Medulloblastoma (MB) is the most common malignant brain tumor in children. Although aggressive treatments have improved outcomes, many MB patients still die of their disease, and survivors suffer severe long-term side effects from the therapy. Thus, an increased understanding of the disease and improved therapeutic approaches are critical. MB is comprised of four subgroups ? WNT, Sonic hedgehog (SHH), Group 3 and Group 4 ? that differ in terms of genetics, epigenetics, clinical characteristics and outcomes. Although we have some mechanistic understanding of WNT, SHH and Group 3 tumors, the genes and pathways that underlie Group 4, the most prevalent form of the disease, remain a mystery. Identifying oncogenic drivers and using them to create animal models of Group 4 MB is critical for development and testing of new therapies. Our analysis of the genome and epigenome of >400 human Group 4 MBs has identified single nucleotide variants (SNVs) as well as chromosomal copy number alterations (CNAs). While these studies have generated lists of candidate drivers, none of these has been tested or proven necessary or sufficient to initiate tumor growth. We hypothesize that perturbing expression of candidate genes or CNAs in neural progenitors will generate models of Group 4 MB, thereby validating their functional importance. To test this hypothesis, we propose to knock out or overexpress genes in murine and human (iPS-derived) neural progenitors and evaluate tumorigenic potential in vivo. These studies will create robust models of Group 4 MB that can be used to study tumor biology and to identify novel approaches to therapy.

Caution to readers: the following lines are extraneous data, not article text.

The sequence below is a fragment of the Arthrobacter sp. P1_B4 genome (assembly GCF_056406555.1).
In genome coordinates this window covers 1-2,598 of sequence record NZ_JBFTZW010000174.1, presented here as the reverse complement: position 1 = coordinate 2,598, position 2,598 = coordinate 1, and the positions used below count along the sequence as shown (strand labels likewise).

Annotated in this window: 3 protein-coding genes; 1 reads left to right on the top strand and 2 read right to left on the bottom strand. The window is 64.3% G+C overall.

These studies are focused on the understanding the mechanisms underlying medulloblastoma, the most common malignant brain tumor in children. Defining the pathways that are altered in this tumor will allow us to identify new approaches to treatment, and develop animal models that can be used to test therapies before moving them forward to the clinic.
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